# The reciprocal expectation value

1. Dec 27, 2009

### ian2012

I am aware of the expectation value $$\left\langle\ r \right\rangle$$. But I was wondering what is physically meant by the expectation value: $$\left\langle\frac{1}{r}\right\rangle$$

The reason I am asking is because calculating this (reciprocal) expectation value for the 1s state of hydrogen, one obtains $$1/a_{o}$$
This result happens to be the reciprocal of the most probable value of r for the 1s state of hydrogen. [but expectation values gives the mean value of the quantity working on, so there must be a coincidence occurring here]. I hope someone can enlighten me here.

2. Dec 28, 2009

### RedX

I would say it's coincidence off the top of my head. There was a recent discussion on the calculation for the expectation value of <r>, which can be found here:

but the main result is that <r>=.5*a0[3n2-l(l+1)]

The expectation value <1/r> is much easier to calculate than <r>, and it's $$\frac{1}{n^2a_0}$$.

Since the expectation value of the radius <r> depends on the angular momentum, that means the probability does too. But the expression for <1/r>, oddly enough, doesn't depend on the angular momentum! So the coincidence stops.

3. Dec 28, 2009

### ian2012

What probability do you mean?

4. Dec 28, 2009

### RedX

The probability of finding the electron at a distance 'r'. The expectation value of the radius, denoted <r>, in general, depends on the angular momentum. That means the probability value of the radius, depends on the angular momentum. However, the expectation value of the reciprocal, <1/r>, does not depend on the angular momentum. So there is no longer any equality.

Maybe the ground state is special, but the relationship you found between the ground state expectation value of the reciprocal and the probability of finding it at a radius r, does not hold for higher states.

5. Dec 29, 2009

### dextercioby

It turns out that in quantum mechanics there is a version of the http://en.wikipedia.org/wiki/Virial_theorem" [Broken]. This leads to a computation of $\langle\frac{1}{r}\rangle_{nlm}$ without an integral, since there's a derivation of the hamiltonian eigenvectors without involving any integral of special functions (associated Laguerre functions).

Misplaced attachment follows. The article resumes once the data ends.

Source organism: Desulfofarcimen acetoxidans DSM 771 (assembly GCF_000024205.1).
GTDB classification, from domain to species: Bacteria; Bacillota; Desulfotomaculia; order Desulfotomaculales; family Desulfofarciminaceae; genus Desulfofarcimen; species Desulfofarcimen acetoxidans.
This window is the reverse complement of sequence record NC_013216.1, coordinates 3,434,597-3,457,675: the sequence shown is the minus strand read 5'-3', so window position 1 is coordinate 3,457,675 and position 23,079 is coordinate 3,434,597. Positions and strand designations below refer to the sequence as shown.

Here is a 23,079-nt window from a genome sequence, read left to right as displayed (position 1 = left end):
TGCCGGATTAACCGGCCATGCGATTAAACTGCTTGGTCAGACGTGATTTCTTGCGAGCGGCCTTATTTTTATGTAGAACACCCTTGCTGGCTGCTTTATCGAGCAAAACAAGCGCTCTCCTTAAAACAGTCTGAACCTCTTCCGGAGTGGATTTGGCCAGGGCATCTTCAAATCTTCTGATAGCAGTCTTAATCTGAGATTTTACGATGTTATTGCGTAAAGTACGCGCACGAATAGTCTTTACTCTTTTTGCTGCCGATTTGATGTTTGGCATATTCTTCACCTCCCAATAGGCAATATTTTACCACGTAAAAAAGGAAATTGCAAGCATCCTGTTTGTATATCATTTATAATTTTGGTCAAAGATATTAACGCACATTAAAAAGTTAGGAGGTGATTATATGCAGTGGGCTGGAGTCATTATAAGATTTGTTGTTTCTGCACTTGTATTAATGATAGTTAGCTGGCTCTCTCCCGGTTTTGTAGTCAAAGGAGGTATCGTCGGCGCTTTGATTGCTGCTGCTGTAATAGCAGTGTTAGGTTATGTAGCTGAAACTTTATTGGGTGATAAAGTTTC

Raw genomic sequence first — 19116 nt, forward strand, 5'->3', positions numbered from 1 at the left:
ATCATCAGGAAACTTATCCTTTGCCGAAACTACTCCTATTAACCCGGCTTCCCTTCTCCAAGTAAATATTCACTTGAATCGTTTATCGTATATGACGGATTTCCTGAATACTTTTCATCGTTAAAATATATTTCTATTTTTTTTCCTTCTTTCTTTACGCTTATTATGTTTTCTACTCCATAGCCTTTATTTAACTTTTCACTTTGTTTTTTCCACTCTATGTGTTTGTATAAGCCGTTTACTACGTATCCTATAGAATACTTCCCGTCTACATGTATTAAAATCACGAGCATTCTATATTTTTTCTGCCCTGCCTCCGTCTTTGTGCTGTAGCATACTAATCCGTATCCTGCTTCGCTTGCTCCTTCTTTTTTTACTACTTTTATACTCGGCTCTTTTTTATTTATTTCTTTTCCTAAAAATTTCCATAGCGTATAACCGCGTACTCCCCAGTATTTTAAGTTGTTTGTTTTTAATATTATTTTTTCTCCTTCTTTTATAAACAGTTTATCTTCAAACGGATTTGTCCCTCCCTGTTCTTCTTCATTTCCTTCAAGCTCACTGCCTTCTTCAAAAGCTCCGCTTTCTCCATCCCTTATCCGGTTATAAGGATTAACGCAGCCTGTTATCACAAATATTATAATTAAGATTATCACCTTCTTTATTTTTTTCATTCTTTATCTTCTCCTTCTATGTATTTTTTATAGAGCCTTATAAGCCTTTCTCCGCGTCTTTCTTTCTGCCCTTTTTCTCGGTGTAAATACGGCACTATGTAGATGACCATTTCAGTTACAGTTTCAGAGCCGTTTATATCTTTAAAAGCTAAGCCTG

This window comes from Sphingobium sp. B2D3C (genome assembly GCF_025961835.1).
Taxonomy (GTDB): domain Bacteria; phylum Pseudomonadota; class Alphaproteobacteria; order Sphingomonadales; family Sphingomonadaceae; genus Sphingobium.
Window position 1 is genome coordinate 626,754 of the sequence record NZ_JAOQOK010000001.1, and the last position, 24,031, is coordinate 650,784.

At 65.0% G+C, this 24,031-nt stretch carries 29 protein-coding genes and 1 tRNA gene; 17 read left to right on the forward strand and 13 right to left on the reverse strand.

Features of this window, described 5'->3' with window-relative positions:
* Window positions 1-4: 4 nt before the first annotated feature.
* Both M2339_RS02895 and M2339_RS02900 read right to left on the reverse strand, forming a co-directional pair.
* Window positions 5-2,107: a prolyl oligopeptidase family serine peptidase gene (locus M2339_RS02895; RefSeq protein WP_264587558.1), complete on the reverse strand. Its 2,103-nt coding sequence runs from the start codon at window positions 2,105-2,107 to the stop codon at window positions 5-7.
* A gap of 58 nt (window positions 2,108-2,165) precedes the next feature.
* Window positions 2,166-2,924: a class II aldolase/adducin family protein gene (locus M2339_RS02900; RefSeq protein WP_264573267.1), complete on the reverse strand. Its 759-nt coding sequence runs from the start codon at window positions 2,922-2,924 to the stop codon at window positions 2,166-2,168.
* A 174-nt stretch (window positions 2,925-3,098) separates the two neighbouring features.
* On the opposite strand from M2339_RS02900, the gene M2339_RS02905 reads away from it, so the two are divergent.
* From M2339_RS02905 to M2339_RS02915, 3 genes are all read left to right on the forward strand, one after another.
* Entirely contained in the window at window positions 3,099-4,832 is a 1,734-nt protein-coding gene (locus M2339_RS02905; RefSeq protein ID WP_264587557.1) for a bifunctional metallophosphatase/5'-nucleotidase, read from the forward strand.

So to justify the lack of dependence of $\langle\frac{1}{r}\rangle_{nlm}$ on the angular momentum quantum numbers is the same as justifying why the hamiltonian eigenstates are independent of "l" or "m". The latter is purely group theory plus the symmetry of the Coulomb interaction.

A reference on the quantum virial theorem can be found in Fluegge's exercise book "Practical QM", 2nd volume, problem 151, Merzbacher's QM text, section 8.9, Pauli's classic 1933 text (in which he quotes as the sourse the first ever treatise on quantum mechanics, namely Sommerfeld's), section 4.

Last edited by a moderator: May 4, 2017
6. Dec 29, 2009

### RedX

That's fascinating. The virial theorem is easy to prove classically and says that for inverse potentials, 2<T>=-<V>, or that 2<T>+<V>=0. Of course <V> is negative (so that <T> can be positive), i.e., the potential is attractive, for the virial theorem to be valid.

For the energy states of hydrogen, you now have:

<T>+<V>=E
2<T>+<V>=0

So that:
<T>=-E
<V>=2E

So the expectation value of $$<\frac{-e^2}{4\pi \epsilon_0 r}>$$ is 2E and from this you can already see that since E doesn't depend on angular momentum, that <1/r> does not either.

But trying to derive the exact expression:

$$<\frac{e^2}{4\pi \epsilon_0 r}>=2\frac{m e^4}{32 \pi^2 \hbar^2 \epsilon_{0}^2 n^2}$$

$$<\frac{1}{r}>=\frac{m e^4}{32 \pi^2 \hbar^2 \epsilon_{0}^2 n^2}=\frac{1}{a_0 n^2}$$

So the classical virial theorem works exactly for quantum mechanics!

Calculating <1/r> is easy with Laguerre polynomials, since the resulting integral is just the L^2 product. Calculating <1> or <r> is much harder with Laguerre polynomials.

I know you gave references, but in a nutshell, is the classical virial theorem always valid in quantum mechanics?

Last edited by a moderator: May 4, 2017
7. Dec 30, 2009

### dextercioby

The quantum version of the virial theorem is derived under some rather general conditions, but a rigorous application of it can be found only for bound (as opposed to scattering) states of atomic systems. The H-atom is the perfect example.There's usually no problem with the definition of time derivatives and averages over time for operators, but the computing expectation values for scattering states is a tricky business.

I think this theorem in QM goes along with Ehrenfest's equalities and if, let's say, one could give a derivation of its classical version in the Hamilton formulation (the widely known derivation posted on Wikipedia uses the Newton formalism of classical dynamics), then the passage to QM would be immediate and no proof of the quantum version would be necessary anymore.

8. Dec 31, 2009

### ian2012

thanks for the discussion, was very helpful!